UL Environment (ULE), a subsidiary of Underwriters Laboratories, a global testing and standards entity, has announced intentions to develop sustainable standards for several new building categories: stone; ceramic; clay and glass building materials and glazing materials; and windows and associated hardware and accessories. With these standards, ULE seeks to establish environmental requirements for building products and criteria based on lifecycle impacts and health effects of products within these categories.
The new standards will draw on input from UL Environment Standard Technical Panels comprised of stakeholders including manufacturers, government entities, consumer interest group, product installers, users, distributors, and testing organizations. In addition to these new categories, ULE has or is developing standards in doors and related hardware; mineral board, fiberboard and wallboard; and suspended ceiling materials and systems.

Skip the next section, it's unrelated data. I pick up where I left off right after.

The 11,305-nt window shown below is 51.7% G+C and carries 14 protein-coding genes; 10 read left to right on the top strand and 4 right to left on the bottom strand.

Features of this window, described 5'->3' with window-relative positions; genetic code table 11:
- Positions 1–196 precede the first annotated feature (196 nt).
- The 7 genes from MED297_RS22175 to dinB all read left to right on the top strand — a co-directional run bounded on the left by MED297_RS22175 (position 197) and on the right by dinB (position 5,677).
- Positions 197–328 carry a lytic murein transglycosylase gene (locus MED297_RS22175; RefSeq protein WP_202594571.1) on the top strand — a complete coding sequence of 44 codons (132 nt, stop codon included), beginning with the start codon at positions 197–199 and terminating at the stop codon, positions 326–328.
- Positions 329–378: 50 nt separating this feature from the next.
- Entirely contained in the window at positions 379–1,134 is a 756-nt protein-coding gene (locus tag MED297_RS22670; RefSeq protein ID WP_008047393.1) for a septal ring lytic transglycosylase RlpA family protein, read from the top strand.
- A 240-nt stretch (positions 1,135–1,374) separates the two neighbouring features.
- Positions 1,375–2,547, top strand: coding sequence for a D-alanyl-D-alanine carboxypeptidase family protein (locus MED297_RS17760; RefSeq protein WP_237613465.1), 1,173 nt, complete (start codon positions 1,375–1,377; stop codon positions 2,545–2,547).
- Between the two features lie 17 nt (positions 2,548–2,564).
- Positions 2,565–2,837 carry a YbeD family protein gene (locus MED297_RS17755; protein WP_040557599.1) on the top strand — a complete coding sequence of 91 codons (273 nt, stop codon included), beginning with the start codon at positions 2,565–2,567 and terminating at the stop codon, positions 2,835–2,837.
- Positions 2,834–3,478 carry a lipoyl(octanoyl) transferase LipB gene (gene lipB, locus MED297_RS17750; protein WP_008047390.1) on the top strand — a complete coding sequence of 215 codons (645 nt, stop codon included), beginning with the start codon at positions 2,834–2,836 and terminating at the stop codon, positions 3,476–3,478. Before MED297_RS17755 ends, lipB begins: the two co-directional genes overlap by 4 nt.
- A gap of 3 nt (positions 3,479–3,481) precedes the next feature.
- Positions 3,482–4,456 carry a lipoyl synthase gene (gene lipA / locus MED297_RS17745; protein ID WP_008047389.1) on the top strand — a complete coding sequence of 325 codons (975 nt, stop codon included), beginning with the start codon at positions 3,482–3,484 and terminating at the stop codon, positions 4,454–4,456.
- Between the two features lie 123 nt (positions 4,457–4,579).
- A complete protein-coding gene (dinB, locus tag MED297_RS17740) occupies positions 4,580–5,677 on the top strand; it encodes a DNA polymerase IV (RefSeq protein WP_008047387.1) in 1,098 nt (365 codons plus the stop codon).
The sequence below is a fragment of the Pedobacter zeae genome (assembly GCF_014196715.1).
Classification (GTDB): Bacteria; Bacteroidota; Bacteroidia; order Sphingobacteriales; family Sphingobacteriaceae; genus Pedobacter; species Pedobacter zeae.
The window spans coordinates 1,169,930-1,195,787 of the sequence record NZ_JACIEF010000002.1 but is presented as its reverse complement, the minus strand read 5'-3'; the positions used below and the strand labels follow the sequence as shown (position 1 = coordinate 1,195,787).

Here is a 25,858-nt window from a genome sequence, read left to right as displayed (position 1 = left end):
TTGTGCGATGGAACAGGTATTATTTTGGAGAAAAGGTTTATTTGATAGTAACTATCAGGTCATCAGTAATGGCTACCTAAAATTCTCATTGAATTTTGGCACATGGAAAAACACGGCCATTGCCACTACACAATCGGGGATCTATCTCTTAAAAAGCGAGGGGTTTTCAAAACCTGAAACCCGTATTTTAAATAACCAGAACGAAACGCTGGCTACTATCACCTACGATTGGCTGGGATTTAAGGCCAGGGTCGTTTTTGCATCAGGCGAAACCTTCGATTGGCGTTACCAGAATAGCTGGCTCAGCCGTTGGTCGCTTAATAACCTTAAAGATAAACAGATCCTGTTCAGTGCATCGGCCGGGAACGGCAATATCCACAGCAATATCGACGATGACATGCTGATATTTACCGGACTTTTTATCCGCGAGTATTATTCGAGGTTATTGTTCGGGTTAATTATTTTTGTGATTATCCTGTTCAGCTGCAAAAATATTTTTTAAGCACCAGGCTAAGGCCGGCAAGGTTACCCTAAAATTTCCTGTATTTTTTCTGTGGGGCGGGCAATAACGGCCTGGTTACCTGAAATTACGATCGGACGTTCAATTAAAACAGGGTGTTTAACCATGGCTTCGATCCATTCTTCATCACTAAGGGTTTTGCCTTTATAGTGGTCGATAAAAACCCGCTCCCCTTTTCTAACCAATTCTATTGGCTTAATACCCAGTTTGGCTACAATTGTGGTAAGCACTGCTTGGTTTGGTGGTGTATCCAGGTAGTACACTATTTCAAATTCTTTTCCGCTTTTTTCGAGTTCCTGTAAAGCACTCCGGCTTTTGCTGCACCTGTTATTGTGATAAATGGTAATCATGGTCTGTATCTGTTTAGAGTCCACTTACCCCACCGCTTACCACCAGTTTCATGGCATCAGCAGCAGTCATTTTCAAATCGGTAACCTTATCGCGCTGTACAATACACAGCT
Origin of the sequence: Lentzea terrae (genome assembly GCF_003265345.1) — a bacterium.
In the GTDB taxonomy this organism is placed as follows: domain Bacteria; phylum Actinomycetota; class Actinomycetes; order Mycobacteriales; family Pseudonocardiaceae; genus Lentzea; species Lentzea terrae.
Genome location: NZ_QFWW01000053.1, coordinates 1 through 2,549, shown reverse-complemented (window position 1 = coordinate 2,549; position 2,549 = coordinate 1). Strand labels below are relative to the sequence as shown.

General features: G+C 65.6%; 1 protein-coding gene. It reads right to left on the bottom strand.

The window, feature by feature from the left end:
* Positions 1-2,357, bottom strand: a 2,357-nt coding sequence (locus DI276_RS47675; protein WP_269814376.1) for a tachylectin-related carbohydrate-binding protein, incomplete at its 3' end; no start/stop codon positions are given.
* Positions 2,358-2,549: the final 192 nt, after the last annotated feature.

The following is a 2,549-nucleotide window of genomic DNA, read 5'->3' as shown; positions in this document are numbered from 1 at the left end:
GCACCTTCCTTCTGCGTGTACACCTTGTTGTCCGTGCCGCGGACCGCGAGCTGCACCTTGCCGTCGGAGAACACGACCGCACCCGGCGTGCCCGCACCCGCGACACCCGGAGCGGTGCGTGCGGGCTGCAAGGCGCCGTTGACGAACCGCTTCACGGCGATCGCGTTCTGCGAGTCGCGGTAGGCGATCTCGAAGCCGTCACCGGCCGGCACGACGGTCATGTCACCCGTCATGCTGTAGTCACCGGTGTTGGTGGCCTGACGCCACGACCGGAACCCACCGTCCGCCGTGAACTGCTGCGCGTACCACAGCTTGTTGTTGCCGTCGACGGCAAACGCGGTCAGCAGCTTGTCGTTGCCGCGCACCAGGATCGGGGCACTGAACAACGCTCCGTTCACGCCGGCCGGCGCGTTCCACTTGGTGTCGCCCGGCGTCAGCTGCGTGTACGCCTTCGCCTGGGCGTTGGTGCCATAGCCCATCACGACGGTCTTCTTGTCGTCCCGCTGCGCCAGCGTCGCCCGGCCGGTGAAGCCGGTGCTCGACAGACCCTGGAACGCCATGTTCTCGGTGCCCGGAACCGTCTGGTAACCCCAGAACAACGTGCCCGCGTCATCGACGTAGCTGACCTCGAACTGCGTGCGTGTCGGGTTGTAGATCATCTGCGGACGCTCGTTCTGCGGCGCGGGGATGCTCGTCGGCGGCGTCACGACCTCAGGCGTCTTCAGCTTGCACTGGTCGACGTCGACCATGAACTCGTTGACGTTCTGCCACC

"The building industry is one of the first industries to see concentrated efforts for sustainability including building with sustainable design and energy efficiency," says Steve Wenc, President, UL Environment. "It has been the first to begin to prove out environmental claims within product categories and it makes sense for us to start here in terms of development of environmental standards for the industry."
By the end of the year, ULE will announce the first-ever company to complete the ULE Sustainable Product Certification (SPC) program for meeting the NSF 140-2007 sustainability standards for commercial carpet. In addition, ULE is an official certifying body for BIFMA level(TM) Program, a multi-attribute sustainability standard and for the furniture industry. ULE's validations and certifications also help manufacturers achieve the NAHB Research Center "Green Approved" product seal, which qualifies products to earn points toward National Green Building Certification under the ICC-700 National Green Building Standard(TM).
ULE anticipates drafts of all sustainability standards announced in 2009 to be ready by the end of 2010. For more information, visit www.ulenvironment.com.